Home' Scoop Homes and Art : SHAA 34 Spring 2012 Contents 174 HOMES & ART SPRING 2012
FOREST FOR THE TREES
Cultivart landscape designer and author Janine Mendel
discusses why trees not only beautify, they
can add value to your property too.
Statistics worldwide indicate that a ca red for, well-tre ed city
or subur b is be neficial. Our gove rnme nt ’s own re sea rch
sh ows the de sign of urba n e nvironment s c an contribute
to the health and wellbeing of communities by supporting
ac tive living and oppor tu nities for social intera ction, an d
the re is grow ing evide nce a tt ra c tive, we ll-designed public
open spa ce red uces me ntal fatigue a nd stres s. Trees mix
sus taina bility a nd bea uty, prov iding sh ade, su ppor ting
biodive rsity, retu rning ox yge n to the atmosphe re, siphoning
polluta nts from the air, a nd seque ster ing a nd stor ing ca rbon.
We ask the experts to fill us in on growing trends
and how to get spectacular Spring gardens
Despite making positive statements about the value
of existing trees, many local councils have policies that
facilitate the unnecessary removal of valuable specimens,
often with the strident opposition of local residents.
In WA in particular, it seems that the State Government
and city councils in general don’t recognise that our trees
are major urban assets. In a time of climate change, in a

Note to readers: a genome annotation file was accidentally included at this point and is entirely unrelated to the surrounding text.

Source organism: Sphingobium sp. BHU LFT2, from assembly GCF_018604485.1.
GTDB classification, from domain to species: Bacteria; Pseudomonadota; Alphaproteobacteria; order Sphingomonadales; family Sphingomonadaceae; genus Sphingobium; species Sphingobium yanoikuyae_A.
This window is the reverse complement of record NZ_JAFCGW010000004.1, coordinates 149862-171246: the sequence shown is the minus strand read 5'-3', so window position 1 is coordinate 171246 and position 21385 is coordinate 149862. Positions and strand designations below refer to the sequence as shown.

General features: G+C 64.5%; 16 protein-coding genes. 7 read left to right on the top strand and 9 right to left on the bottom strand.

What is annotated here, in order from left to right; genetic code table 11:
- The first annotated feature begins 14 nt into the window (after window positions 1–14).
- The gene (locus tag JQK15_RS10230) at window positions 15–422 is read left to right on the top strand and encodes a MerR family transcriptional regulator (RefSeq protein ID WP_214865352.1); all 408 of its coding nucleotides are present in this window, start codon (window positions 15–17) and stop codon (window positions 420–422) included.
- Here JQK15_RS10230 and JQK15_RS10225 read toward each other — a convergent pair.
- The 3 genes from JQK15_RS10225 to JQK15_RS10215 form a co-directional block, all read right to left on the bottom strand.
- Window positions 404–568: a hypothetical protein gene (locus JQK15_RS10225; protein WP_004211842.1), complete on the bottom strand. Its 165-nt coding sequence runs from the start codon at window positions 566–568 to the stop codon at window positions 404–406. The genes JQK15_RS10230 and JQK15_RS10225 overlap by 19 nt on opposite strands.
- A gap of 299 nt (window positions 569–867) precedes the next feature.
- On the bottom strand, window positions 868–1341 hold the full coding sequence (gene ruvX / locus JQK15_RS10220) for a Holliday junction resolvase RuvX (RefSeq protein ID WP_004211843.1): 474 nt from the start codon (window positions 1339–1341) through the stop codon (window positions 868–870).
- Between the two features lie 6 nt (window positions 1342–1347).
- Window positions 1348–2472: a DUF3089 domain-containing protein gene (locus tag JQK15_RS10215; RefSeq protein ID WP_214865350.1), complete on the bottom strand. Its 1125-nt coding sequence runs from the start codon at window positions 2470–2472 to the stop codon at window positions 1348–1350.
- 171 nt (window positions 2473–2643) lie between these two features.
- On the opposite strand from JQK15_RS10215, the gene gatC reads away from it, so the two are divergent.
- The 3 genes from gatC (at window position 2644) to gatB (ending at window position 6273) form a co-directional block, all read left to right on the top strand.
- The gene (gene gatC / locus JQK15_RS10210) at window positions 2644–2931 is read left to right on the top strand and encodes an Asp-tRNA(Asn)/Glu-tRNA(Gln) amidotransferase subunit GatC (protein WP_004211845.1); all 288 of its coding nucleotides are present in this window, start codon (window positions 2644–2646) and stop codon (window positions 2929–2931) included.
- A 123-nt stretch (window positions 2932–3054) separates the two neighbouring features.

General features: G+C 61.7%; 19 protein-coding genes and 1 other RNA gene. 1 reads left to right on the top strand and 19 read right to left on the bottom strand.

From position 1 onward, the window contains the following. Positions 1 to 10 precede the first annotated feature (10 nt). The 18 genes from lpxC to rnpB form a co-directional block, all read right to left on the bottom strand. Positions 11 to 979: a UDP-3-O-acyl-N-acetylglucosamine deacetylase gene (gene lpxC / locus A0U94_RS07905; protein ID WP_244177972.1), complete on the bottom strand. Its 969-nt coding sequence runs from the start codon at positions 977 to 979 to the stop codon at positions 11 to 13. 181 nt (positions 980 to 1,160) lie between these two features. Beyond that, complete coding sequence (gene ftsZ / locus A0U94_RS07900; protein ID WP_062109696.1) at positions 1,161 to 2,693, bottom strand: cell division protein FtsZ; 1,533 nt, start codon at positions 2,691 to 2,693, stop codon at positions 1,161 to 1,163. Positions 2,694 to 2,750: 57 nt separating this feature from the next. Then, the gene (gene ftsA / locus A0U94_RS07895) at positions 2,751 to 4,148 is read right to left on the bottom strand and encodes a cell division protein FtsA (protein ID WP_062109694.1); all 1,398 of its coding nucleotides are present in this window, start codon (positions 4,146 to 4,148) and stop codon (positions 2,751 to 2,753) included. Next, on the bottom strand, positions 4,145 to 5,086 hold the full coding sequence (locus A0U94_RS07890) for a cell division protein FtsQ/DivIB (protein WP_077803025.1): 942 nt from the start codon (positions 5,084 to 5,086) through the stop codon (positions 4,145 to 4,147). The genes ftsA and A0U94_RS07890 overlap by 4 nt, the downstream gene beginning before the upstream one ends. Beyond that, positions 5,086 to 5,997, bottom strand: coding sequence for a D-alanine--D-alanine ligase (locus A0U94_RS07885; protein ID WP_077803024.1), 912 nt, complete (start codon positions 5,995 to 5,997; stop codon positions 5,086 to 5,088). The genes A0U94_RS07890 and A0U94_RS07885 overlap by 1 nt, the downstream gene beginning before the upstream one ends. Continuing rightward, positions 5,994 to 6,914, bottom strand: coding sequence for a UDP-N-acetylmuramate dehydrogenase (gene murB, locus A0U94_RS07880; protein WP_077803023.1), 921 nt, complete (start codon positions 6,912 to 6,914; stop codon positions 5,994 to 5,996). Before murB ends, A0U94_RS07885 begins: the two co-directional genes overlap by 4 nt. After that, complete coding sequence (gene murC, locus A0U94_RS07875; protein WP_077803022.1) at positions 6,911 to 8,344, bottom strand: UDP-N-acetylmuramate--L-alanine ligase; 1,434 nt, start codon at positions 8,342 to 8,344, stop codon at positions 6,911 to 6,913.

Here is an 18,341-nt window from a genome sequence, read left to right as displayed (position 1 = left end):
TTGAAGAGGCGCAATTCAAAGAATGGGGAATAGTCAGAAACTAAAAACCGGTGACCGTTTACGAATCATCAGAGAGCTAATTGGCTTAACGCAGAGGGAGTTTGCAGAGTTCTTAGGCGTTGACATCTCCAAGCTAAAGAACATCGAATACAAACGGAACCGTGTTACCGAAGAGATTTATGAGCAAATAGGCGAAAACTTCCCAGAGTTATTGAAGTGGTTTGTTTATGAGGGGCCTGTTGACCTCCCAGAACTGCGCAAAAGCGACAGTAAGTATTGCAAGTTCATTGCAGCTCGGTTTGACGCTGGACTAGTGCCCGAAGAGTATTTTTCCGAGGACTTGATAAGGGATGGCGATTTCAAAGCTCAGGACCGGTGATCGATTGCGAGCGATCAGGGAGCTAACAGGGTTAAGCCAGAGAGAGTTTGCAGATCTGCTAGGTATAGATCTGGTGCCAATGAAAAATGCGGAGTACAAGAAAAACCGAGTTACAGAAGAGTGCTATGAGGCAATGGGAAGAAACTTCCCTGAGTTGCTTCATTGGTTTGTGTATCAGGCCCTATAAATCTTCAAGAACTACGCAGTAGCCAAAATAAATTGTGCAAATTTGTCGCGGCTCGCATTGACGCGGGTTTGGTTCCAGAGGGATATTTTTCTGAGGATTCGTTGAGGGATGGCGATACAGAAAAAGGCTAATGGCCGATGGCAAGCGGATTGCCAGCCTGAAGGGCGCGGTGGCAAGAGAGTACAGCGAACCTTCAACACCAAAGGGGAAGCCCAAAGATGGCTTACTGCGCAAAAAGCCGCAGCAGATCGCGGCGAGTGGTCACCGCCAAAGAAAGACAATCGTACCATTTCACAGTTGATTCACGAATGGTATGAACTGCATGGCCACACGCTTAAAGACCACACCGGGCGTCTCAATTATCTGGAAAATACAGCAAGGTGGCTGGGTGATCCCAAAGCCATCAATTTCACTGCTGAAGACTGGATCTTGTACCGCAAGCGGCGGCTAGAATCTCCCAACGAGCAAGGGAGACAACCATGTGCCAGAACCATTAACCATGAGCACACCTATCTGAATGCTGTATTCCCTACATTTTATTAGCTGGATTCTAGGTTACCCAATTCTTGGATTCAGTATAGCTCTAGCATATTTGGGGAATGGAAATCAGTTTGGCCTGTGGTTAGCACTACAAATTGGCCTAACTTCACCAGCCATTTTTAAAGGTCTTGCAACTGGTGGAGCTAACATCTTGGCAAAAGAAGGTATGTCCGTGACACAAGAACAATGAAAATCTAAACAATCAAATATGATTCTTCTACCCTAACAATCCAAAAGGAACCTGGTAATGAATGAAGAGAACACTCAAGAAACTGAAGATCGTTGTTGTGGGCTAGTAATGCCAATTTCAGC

windy city such as Perth, with its extremes of temperature,
the value of trees cannot be overstated. The shade
provided by trees can drop temperatures by up to eight
degrees, which in turn can reduce wind speeds and air-
condition er us e substantially. Rese arc h indicate s that tree s
not only beautify an area but substantially increase property
values – in fact a commercial building with a substantial
tree in front may command more rent and enjoy increased
business compared to its treeless counterpart.
It is of concern that urban renewal and development
will see the economic, social and environmental benefits
of established trees completely overlooked by developers
striving to maximise profit at the expense of the long-term
sustainability and liveability of our city.
Urba n S anc tuar y: Designing Small Australia n Ga rde ns, by
Janine Mendel, H ardie G rant, $59.95 .
Esther Ngang, executive director
at the Landscape Ind ustries
Association of WA (LIAWA) tells
us about the rock-solid tre nds
STONE | We are seeing more ston e
around town – both in public open
spaces an d residential pro jects.
This is a result of available materials
an d skills, i ncluding natural sto ne
placements an d n atu ra l ston ewo rk
o n bou ndar y walls, external cladding
and feature walls. I like Boral
Cultured Stone, Country Earth’s
stone and stone from Eco Outdoor.
ZEN ROCKS | Rock placements
in the Zen style are popular this
year. Our one and only Zen
garden specialist, Eiji Morozumi
of Japanese Landscaping, is
decades ahead in rock placements
and leaving ro ck s unear thed onsite
– o ne of the basic practices in
Japanese landscape concepts.
NATURAL LOOK | This is
definitely ‘in’ around the world as
the trend for natural stonework from
Europe is finally filtering into WA.
We are seeing so me ‘o utside the
box’ concepts that would be funky
additio ns to the average backyard,
and best of all do not have to cost
an arm and a leg. Natural rocks/
boulders that are flat on the top for
seating are popular, as are bo ulder/
ro ck selectio ns.
La nd scape Industries A ssociation of
WA, landscap ewa .com.a u .
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